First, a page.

U.S. President Barack Obama said his nation plans to move forward the U.S.’s free trade agreement (FTA) with Colombia, in an address on export policy at the Export-Import Bank’s annual conference.
“We’re going to strengthen relations with key partners, specifically South Korea, Panama, Colombia, with the goal of moving forward with existing agreements in a way that upholds our values,” said the president.
Obama’s comments come amid growing exasperation from Colombia over the U.S.’s reluctance to seal the deal on the agreement.
Colombia’s Trade Minister Luis Guillermo Plata Tuesday asked the U.S. to “be sincere and tell us if the free trade agreement is going to go ahead or not.”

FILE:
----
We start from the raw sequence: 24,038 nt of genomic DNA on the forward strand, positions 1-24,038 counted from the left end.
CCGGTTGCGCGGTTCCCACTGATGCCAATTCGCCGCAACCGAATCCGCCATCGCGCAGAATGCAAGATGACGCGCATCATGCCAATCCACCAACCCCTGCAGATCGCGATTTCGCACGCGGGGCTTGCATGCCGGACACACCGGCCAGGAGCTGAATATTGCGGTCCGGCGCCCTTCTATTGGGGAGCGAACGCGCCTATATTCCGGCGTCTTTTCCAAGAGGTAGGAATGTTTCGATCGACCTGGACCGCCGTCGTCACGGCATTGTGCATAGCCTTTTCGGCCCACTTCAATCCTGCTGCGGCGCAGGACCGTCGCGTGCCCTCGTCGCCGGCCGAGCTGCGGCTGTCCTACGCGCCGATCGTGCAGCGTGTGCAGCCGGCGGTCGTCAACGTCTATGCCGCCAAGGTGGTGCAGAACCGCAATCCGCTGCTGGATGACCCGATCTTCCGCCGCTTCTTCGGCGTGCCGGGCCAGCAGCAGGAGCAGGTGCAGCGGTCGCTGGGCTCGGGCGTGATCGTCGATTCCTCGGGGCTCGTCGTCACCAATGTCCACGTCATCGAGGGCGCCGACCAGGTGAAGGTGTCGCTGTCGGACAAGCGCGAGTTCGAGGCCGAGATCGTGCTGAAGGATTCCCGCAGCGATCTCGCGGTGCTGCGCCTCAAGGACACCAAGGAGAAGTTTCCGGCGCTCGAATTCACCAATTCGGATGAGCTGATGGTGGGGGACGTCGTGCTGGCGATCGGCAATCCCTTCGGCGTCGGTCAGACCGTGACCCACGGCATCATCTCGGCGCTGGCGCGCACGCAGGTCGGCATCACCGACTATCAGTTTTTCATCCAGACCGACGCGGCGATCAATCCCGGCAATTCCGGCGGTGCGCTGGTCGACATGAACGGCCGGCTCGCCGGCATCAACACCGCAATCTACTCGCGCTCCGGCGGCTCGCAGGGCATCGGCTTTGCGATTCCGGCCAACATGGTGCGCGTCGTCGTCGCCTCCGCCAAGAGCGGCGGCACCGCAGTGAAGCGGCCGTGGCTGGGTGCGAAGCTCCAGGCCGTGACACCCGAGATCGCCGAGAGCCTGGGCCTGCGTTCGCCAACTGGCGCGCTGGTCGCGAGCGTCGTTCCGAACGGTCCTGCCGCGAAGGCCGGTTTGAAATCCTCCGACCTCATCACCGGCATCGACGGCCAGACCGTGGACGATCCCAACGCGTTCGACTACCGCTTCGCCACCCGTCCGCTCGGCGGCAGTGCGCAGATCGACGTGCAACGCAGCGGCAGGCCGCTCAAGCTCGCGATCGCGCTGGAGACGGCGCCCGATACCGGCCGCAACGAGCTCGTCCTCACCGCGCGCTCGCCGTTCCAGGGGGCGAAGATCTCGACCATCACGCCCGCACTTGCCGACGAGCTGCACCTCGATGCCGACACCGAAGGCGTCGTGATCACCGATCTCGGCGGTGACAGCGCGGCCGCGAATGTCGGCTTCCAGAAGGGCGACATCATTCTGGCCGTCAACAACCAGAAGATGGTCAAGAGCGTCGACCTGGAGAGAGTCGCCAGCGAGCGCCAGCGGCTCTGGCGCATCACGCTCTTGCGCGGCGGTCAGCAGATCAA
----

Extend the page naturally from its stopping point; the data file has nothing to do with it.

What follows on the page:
“More than three years have passed without the FTA being signed and we are still not on the U.S.’s agenda, nor has a date been set for when the agreement will be brought before [U.S.] Congress,” Plata said.
Plata said Colombia hopes to receive as soon as possible a list of recommendations which the U.S. has promised to give in order to help the Andean nation resolve labor rights concerns that are blocking the FTA’s approval.
U.S. Trade Representative Ron Kirk told the U.S. Senate Finance Committee last week that Colombia will be provided with “a finite list of what we’d like to see get done.”
The free trade pact signed by Colombian President Alvaro Uribe and former U.S. President George W. Bush in 2006 has been stalled in U.S. Congress due to concerns about violence against labor rights activists in Colombia.